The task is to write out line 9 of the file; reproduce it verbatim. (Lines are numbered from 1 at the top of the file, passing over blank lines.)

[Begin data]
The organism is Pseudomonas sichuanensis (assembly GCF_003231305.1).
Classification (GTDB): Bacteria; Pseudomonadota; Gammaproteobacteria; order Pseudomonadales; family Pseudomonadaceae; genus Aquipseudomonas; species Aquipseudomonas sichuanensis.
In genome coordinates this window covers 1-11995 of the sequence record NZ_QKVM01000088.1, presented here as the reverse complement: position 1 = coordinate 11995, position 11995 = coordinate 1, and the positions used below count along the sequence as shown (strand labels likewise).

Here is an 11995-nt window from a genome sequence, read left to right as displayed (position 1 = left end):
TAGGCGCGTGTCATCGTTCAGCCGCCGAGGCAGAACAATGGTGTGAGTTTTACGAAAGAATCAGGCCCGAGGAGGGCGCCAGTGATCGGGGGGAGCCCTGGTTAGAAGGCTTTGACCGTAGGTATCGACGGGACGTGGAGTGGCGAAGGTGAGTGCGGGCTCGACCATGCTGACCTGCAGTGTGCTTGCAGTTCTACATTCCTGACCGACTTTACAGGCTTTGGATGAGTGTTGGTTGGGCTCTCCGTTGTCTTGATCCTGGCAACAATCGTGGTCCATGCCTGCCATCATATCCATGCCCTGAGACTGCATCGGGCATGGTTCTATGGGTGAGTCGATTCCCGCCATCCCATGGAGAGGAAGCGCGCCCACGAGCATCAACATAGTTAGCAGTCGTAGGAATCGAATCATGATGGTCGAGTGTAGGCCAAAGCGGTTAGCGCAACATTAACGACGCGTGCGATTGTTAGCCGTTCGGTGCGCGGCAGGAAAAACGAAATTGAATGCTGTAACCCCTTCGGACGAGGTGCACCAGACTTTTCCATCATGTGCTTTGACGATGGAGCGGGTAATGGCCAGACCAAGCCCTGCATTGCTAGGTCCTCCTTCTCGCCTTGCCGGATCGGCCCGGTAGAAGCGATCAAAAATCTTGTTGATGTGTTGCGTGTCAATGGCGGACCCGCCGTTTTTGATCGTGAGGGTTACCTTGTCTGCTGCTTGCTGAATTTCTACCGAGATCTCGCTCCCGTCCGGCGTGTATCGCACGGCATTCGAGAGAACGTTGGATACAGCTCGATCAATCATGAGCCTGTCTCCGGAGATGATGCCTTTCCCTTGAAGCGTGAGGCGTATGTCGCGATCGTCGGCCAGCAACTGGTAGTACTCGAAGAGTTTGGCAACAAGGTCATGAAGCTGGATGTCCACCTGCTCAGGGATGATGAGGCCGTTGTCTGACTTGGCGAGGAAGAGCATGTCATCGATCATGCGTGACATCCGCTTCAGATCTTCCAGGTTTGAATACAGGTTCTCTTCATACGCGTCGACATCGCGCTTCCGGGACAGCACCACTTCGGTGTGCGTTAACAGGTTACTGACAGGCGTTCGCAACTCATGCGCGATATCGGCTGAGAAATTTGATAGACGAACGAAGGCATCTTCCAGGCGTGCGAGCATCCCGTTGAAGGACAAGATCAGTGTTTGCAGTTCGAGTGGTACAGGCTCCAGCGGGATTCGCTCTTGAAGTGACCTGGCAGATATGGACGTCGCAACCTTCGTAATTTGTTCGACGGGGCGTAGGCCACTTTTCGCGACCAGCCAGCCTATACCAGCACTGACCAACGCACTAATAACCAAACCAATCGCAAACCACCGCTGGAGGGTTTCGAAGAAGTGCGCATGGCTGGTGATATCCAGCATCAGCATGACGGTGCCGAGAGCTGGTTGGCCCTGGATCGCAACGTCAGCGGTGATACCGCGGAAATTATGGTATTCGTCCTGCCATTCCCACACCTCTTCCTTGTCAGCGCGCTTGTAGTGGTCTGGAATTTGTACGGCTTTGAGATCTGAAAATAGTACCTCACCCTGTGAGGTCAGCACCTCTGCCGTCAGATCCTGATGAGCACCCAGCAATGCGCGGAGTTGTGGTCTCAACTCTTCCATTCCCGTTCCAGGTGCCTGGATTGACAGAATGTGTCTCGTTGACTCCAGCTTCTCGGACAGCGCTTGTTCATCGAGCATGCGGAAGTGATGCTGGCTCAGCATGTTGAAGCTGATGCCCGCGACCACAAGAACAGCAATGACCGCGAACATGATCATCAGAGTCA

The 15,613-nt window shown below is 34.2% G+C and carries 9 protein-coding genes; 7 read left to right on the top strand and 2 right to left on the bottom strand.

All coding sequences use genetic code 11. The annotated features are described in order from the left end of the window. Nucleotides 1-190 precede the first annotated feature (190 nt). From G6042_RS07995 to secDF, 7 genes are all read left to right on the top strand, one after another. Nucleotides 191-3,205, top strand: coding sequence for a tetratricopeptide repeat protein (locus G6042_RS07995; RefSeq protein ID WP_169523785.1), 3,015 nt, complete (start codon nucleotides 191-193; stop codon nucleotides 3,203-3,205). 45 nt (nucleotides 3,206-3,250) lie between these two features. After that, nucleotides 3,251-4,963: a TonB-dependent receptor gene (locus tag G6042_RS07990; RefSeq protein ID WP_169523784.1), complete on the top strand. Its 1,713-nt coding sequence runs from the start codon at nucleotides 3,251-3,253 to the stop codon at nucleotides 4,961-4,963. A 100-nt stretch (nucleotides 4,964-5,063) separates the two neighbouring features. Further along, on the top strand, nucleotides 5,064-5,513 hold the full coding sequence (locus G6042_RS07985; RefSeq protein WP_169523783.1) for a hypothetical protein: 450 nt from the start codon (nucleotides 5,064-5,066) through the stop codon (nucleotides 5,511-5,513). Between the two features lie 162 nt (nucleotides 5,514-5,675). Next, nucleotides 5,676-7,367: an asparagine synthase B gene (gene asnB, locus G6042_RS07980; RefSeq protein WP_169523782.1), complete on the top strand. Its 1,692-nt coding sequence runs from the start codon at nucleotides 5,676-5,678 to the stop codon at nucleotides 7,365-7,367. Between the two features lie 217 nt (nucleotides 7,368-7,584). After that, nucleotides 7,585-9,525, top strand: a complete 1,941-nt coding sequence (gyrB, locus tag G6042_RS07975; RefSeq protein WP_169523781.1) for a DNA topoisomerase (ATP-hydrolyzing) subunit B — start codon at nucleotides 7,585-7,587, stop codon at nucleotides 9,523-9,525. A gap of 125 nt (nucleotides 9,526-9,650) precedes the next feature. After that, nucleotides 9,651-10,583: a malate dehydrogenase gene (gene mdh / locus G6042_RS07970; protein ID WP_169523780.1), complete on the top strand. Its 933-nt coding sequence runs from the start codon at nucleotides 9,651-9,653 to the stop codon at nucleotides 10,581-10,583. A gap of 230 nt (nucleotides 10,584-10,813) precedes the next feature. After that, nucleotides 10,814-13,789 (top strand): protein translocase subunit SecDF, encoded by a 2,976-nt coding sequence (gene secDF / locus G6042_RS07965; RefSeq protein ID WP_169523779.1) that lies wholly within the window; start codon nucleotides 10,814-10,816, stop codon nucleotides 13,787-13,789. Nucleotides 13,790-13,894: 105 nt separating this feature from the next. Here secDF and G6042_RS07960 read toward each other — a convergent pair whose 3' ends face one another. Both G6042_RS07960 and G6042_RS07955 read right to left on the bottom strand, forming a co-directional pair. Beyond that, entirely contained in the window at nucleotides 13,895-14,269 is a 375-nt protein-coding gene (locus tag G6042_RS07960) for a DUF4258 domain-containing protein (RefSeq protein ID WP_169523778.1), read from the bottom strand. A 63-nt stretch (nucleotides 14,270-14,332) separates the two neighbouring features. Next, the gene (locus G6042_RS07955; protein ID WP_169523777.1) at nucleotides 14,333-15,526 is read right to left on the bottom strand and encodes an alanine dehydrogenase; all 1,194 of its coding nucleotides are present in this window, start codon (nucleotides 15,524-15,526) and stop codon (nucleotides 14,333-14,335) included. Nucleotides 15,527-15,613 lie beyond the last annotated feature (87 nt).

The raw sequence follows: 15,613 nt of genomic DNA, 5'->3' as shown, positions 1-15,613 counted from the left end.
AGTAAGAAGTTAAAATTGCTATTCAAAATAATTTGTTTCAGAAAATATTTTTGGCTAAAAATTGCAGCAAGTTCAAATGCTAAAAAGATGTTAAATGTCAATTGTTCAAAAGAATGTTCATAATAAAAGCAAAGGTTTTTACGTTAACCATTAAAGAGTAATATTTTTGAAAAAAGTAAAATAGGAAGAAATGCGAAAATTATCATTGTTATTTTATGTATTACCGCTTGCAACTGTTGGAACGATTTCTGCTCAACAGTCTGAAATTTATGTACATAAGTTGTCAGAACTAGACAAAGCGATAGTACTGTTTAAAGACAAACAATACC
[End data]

AGTAAGAAGTTAAAATTGCTATTCAAAATAATTTGTTTCAGAAAATATTTTTGGCTAAAAATTGCAGCAAGTTCAAATGCTAAAAAGATGTTAAATGTCAATTGTTCAAAAGAATGTTCATAATAAAAGCAAAGGTTTTTACGTTAACCATTAAAGAGTAATATTTTTGAAAAAAGTAAAATAGGAAGAAATGCGAAAATTATCATTGTTATTTTATGTATTACCGCTTGCAACTGTTGGAACGATTTCTGCTCAACAGTCTGAAATTTATGTACATAAGTTGTCAGAACTAGACAAAGCGATAGTACTGTTTAAAGACAAACAATACC